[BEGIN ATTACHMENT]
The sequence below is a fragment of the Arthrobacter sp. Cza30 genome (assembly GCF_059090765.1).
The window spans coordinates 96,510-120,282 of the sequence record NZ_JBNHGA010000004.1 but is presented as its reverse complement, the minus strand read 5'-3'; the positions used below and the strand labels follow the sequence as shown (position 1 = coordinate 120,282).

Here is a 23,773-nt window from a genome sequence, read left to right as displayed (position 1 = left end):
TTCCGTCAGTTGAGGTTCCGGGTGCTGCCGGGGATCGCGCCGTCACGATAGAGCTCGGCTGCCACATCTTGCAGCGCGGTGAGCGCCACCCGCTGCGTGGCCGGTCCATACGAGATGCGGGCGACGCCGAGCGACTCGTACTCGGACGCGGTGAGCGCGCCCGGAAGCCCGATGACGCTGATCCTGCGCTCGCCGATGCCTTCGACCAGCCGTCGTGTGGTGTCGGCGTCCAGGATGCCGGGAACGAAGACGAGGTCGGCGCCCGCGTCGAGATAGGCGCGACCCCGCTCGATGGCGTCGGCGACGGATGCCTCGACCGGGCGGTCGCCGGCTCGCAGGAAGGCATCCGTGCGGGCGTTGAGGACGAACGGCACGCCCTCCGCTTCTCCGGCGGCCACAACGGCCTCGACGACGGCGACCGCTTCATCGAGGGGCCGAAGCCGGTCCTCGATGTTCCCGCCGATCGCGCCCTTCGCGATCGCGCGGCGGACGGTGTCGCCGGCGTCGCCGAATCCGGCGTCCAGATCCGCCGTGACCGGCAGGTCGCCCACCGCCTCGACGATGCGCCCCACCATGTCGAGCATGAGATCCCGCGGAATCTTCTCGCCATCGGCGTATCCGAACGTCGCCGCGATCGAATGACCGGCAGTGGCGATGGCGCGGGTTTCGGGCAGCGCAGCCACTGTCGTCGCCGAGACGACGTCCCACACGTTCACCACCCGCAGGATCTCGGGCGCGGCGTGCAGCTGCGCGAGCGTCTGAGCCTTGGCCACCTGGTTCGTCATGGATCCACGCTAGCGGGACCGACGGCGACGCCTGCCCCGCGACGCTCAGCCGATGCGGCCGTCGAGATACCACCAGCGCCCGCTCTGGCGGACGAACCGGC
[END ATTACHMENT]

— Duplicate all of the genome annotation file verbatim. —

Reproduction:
The sequence below is a fragment of the Arthrobacter sp. Cza30 genome (assembly GCF_059090765.1).
The window spans coordinates 96,510-120,282 of the sequence record NZ_JBNHGA010000004.1 but is presented as its reverse complement, the minus strand read 5'-3'; the positions used below and the strand labels follow the sequence as shown (position 1 = coordinate 120,282).

Here is a 23,773-nt window from a genome sequence, read left to right as displayed (position 1 = left end):
TTCCGTCAGTTGAGGTTCCGGGTGCTGCCGGGGATCGCGCCGTCACGATAGAGCTCGGCTGCCACATCTTGCAGCGCGGTGAGCGCCACCCGCTGCGTGGCCGGTCCATACGAGATGCGGGCGACGCCGAGCGACTCGTACTCGGACGCGGTGAGCGCGCCCGGAAGCCCGATGACGCTGATCCTGCGCTCGCCGATGCCTTCGACCAGCCGTCGTGTGGTGTCGGCGTCCAGGATGCCGGGAACGAAGACGAGGTCGGCGCCCGCGTCGAGATAGGCGCGACCCCGCTCGATGGCGTCGGCGACGGATGCCTCGACCGGGCGGTCGCCGGCTCGCAGGAAGGCATCCGTGCGGGCGTTGAGGACGAACGGCACGCCCTCCGCTTCTCCGGCGGCCACAACGGCCTCGACGACGGCGACCGCTTCATCGAGGGGCCGAAGCCGGTCCTCGATGTTCCCGCCGATCGCGCCCTTCGCGATCGCGCGGCGGACGGTGTCGCCGGCGTCGCCGAATCCGGCGTCCAGATCCGCCGTGACCGGCAGGTCGCCCACCGCCTCGACGATGCGCCCCACCATGTCGAGCATGAGATCCCGCGGAATCTTCTCGCCATCGGCGTATCCGAACGTCGCCGCGATCGAATGACCGGCAGTGGCGATGGCGCGGGTTTCGGGCAGCGCAGCCACTGTCGTCGCCGAGACGACGTCCCACACGTTCACCACCCGCAGGATCTCGGGCGCGGCGTGCAGCTGCGCGAGCGTCTGAGCCTTGGCCACCTGGTTCGTCATGGATCCACGCTAGCGGGACCGACGGCGACGCCTGCCCCGCGACGCTCAGCCGATGCGGCCGTCGAGATACCACCAGCGCCCGCTCTGGCGGACGAACCGGC